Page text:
President Donald Trump on Sunday backed down on his plan to ban the popular short video app TikTok, allowing Microsoft 45 days to negotiate a purchase of the platform.
As Breitbart News reported, Trump said Friday night on Air Force One he was prepared to ban TikTok — currently owned by Chinese technology company ByteDance, something he has floated before.
President Donald Trump on Tuesday confirmed that his administration is looking at banning the Chinese-owned social media app TikTok. https://t.co/4hTU9yjJBa
— Breitbart News (@BreitbartNews) July 7, 2020
Chinese ownership raises concerns the Chinese government has access to sensitive user data. Trump also said he did not support the idea of an American company purchasing the app, preferring to ban it outright.
But Microsoft appears to have softened Trump’s opposition, announcing Sunday it would continue talks to acquire the app from ByteDance, which could conclude by September 15. Reuters reported Trump agreed to give Microsoft 45 days to cut a deal.
Microsoft CEO Satya Nadella spoke with Trump about the possible deal, according to the company, that would make the app safer to use in the United States.
“Microsoft appreciates the U.S. Government’s and President Trump’s personal involvement as it continues to develop strong security protections for the country,” Microsoft said in their statement.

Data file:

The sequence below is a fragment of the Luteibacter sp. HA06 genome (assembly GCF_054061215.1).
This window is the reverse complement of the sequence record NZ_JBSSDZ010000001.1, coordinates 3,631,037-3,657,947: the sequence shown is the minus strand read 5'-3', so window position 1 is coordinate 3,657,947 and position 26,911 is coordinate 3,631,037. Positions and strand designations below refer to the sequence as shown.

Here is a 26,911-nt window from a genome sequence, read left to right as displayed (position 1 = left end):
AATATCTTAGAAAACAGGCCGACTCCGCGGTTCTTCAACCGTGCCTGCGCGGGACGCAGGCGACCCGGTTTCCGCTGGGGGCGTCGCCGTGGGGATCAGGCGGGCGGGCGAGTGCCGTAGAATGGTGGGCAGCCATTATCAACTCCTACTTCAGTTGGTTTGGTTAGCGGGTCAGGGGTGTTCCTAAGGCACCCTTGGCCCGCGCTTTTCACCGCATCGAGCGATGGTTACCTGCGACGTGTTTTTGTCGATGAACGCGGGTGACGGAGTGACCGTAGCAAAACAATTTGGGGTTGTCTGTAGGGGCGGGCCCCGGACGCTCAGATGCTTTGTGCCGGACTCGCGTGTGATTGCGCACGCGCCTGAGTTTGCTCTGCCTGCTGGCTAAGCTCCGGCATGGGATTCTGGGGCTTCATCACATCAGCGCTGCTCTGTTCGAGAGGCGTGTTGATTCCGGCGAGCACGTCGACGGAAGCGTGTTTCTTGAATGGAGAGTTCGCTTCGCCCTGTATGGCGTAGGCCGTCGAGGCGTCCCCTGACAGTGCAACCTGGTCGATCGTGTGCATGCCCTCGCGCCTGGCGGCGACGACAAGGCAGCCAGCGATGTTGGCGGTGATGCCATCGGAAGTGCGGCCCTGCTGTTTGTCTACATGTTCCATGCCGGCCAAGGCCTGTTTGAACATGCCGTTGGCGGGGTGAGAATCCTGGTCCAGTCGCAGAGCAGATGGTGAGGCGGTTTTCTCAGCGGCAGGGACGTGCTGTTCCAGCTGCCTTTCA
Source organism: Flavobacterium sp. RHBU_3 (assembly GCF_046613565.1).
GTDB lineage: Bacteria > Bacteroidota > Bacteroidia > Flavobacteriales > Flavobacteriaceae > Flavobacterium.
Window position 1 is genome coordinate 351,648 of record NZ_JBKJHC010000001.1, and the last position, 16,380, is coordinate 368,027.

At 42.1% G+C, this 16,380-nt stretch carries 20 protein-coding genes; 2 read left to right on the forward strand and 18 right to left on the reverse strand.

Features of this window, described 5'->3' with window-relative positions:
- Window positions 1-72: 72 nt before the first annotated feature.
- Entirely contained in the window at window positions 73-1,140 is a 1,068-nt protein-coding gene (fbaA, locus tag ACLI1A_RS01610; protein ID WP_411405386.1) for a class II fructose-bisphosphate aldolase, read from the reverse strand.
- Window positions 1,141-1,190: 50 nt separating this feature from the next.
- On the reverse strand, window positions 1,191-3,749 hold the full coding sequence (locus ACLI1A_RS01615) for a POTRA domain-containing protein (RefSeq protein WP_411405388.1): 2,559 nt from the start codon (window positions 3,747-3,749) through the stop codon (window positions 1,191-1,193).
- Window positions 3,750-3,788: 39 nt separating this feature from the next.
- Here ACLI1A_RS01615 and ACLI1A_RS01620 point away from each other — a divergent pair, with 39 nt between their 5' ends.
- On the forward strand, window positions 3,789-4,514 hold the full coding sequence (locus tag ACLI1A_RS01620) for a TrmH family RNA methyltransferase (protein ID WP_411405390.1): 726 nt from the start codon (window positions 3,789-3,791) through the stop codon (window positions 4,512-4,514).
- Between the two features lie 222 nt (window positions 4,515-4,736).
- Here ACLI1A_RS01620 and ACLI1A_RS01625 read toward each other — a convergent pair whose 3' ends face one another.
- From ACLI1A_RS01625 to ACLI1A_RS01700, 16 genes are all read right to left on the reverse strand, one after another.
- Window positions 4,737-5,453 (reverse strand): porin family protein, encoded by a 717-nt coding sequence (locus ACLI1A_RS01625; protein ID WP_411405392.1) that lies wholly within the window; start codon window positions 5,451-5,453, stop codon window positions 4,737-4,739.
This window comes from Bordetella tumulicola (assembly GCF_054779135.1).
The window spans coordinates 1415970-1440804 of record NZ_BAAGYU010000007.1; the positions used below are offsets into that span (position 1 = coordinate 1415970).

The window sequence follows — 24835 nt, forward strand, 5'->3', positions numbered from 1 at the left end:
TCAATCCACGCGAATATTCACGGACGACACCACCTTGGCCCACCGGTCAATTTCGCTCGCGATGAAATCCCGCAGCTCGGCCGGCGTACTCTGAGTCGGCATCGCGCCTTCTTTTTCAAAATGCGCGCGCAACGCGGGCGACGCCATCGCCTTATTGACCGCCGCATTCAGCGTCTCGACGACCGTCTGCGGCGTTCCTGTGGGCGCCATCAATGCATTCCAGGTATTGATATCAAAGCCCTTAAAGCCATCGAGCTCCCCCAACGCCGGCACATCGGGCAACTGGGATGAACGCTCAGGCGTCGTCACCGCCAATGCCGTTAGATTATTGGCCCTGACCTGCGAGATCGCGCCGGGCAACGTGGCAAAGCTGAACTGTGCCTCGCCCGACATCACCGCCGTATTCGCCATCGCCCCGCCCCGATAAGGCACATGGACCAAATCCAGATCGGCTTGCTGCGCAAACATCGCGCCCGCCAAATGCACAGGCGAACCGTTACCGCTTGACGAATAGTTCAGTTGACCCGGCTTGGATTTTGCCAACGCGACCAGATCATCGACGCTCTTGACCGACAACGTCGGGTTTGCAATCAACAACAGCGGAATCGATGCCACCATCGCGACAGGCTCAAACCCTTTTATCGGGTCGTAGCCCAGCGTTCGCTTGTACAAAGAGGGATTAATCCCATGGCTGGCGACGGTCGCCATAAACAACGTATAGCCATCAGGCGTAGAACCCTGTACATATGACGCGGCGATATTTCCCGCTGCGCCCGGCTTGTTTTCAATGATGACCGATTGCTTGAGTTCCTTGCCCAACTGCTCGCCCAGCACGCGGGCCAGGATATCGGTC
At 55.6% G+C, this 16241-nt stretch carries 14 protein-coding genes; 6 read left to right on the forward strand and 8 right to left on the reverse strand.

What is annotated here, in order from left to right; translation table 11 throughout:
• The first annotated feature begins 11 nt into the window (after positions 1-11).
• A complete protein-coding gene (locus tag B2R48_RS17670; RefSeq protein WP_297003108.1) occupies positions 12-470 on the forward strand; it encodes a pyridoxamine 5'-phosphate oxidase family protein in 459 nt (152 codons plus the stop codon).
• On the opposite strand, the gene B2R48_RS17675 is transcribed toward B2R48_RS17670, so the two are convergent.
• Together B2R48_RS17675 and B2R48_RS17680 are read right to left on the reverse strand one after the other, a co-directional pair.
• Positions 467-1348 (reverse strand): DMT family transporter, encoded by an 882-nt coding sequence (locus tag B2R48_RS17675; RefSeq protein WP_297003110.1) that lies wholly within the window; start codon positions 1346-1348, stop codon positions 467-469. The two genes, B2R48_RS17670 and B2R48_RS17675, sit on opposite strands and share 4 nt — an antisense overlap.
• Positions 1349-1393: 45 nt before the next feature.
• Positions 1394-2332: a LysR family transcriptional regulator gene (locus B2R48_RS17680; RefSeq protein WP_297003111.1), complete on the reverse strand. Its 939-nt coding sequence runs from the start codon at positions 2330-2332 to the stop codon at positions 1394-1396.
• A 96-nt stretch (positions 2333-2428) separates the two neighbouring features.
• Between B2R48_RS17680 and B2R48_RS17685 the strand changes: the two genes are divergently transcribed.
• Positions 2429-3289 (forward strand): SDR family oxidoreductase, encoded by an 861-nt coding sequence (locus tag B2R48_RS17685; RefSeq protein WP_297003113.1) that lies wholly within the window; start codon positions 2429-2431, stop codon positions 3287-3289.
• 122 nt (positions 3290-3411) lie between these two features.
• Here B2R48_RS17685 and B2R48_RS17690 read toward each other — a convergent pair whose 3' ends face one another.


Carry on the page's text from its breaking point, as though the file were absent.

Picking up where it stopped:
Trump’s decision was welcomed by Sen. Lindsey Graham as a “win-win” for the administration.
A positive development in the #TikTok negotiations.
Thank you President Trump for protecting American consumers from the Chinese Communist Party and bringing jobs back to the US.
A win-win in the making. https://t.co/JK3G9r02bR
— Lindsey Graham (@LindseyGrahamSC) August 3, 2020
TikTok’s parent company ByteDance, has furiously worked against a possible ban in recent weeks, enlisting more than 35 lobbyists to advocate for them in Washington, DC, and even hiring former Disney executive Kevin Mayer as their CEO in an effort to alleviate concerns about their company.
But the Chinese ownership of the app continues to raise concerns in other major countries.